Honourable Mentions:
There are quite a few guys who come close to the top ten or who occurred to me when I was researching these rankings who’s records don’t really hold up for inclusion, and I’ll deal with them here…

Michael Chandler 8-0 Bellator (8-0)

Winner of the most recent Bellator 155lb tournament, (beating the heavily favoured Patricky Freire in the final) Chandler faces established champion Eddie Alvarez at Bellator 58 on November 19th.  A win over Alvarez could easily see Alvarez crack my top ten.

Nate Diaz 14-7 UFC (4-5, 2-3 at 155lbs)

A brace of losses at 170lbs compelled the younger Diaz to return to the 155lb division and he kick started his campaign with an impressive demolition of Takanori Gomi.  His improved focus has clearly impressed Joe Silva who has placed Nate in the co-main event of UFC 141 against Donald Cerrone.  If that one doesn’t have ‘fight of the night’ stamped through it like a stick of rock, I don’t know what does.  If Diaz knocks off Cerrone, who has been on a tear, he’ll immediately insert himself as a player of note in the title picture, perhaps another win or two from a shot, but undeniably relevant…

Rafael dos Anjos 15-5 UFC (4-3)

With wins over the likes of Terry Etim and George Sotiropoulos, it seemed that Rafael Dos Anjos was on rails to a title shot.  Unfortunately, the new, clinical version of Clay Guida got in the way and killed Rafael’s momentum.  He’s since back in a winning way and with a record of 4-1 in his last five fights, he’s not far off the top ten…

Terry Etim 15-3 UFC (4-1)     

Liverpool’s Terry Etim rebounded from dropping his second and third UFC matches by going on a four fight win streak which was ended by Rafael dos Anjos.  Etim then spent over a year injured but returned in to submit Edward Faaloloto in only 17 seconds at UFC 138.  The momentousness of that performance sets him up with a meeting against Edson Barbosa with a spot in the top ten on the line.

Melvin Guillard 29-9-2-1 UFC (6-2)

One of the most explosive strikers in the division, Guillard possibly bought a little too much into his own hype, resulting in his shock loss to Joe Lauzon.  He’d been on a tear before that, beating Shane Roller, Evan Dunham and Gleison Tibau so can’t be written out of relevancy due to one loss.  Given his emotional reaction to his loss to Lauzon, as shown on Dana White’s video blog, the main question with Guilliard needs to be how he mentally handles the loss – if he gets focussed and comes back harder, better, faster, stronger he will be a VERY scary man indeed.

Joe Lauzon 21-6 UFC (4-2)

Lauzon was expected to be steamrollered by Melvin Guillard, just a speed-bump on the Young Assassin’s road to a title shot.  Lauzon didn’t agree and even managed to drop the more celebrated striker.  At a stroke, the forgotten man is relevant in the division again and the future is ripe with possibility…

Jorge Masvidal 22-6 Strikeforce (7-3, 4-1 at 155lbs)

Masvidal has shifted divisions and companies looking for fights, but he is 4-1 at 155lbs in the past few years and looked downright scary in his win over KJ Noons.  He has been rewarded with a title shot against Gilbert Melendez on December 17th and while Melendez is the clear favourite, he’d look past Masvidal at his peril…

Anthony Pettis 12-2 UFC (7-2)

On December 31st 2010, Anthony Pettis was the WEC champion and #1 contender to the UFC belt thanks to his win over Ben Henderson (himself now one win away from a UFC title shot) and the ‘Showtime Kick.’  A day later, he was required to step back into the mix as a rematch was needed between Edgar and Maynard.  Pettis ended up facing Clay Guida in that match and lost a decision to Guida’s stifling wrestling, even though many observers would have awarded him the match on account of him being far more active offensively (Pettis showed some very impressive BJJ off his back, to the point where Guida spent much of the match defending subs while on top) but we all know that takedowns and maintaining top position will be scored above almost anything else… sigh.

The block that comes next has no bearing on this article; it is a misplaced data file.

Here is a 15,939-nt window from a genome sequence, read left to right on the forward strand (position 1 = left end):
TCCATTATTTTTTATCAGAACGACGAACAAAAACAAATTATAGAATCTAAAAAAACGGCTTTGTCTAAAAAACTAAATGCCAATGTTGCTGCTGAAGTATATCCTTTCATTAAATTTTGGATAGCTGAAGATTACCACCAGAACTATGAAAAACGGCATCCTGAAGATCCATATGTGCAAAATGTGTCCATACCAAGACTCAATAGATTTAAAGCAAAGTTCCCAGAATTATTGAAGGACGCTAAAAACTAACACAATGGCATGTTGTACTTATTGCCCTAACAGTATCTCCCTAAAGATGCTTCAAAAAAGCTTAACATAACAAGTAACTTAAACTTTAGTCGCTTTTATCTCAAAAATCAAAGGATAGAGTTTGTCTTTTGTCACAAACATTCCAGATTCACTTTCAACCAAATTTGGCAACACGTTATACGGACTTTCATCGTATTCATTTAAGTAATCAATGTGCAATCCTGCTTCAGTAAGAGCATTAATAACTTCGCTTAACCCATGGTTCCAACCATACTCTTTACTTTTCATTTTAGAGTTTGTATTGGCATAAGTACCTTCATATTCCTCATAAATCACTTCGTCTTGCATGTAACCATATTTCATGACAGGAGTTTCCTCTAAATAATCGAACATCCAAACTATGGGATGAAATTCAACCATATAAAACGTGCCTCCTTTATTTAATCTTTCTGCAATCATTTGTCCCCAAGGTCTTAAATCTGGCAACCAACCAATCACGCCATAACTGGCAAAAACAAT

In any case, Pettis got back in a winning way against Jeremy Stephens and his wins over the likes of Ben Henderson and Shane Roller show he’s a threat to anyone in the division.  This is not the last we’ve heard of Showtime…

Dennis Siver 19-8 UFC (7-2)

Innovative striker Dennis Siver is one of those fighters who seems to build momentum right to the point where they are being talked of as potential title challengers, then lose.  His wins over George Sotiropoulos and Matt Wiman showed his quality but his losses to Ross Pearson and most recently, Donald Cerrone (who dismissed Siver as a on-trick-pony on account of his spinning back kick) have shown his frailties.  It remains to be seen if Siver can muster another run towards the top of the card or is doomed to gatekeeper status…

George Sotiropoulos 14-4 UFC (5-2)

A while ago, it seemed like G-Sot was on rails to a title shot with wins over Joe Lauzon, Kurt Pellegrino and Joe Stevenson but back to back losses to Dennis Siver and Rafael dos Anjos killed G-Sot’s momentum and have sent the 10th Planet standout back to the drawing board.

As you can see the 155lb division is one of the most hotly contested in the sport, with few of the most well regarded fighters managing to put a streak of any better than three or four wins together.  Above you can see guys at the top of their powers, guys who are still waiting to test themselves against truly elite opposition, guys who have fallen short one step from the top of the mountain and all points in between.  Given the fractious and debatable nature of such a competitive division, I wouldn’t be surprised if your rankings varied wildly from mine.  If that’s the case, please let us know your rankings and let’s get some debate going!

Next week, I shall throw out my rankings for the featherweight division…

Slainte,

Chris

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MMA news, opinion & rankings by fight fans, for fight fans.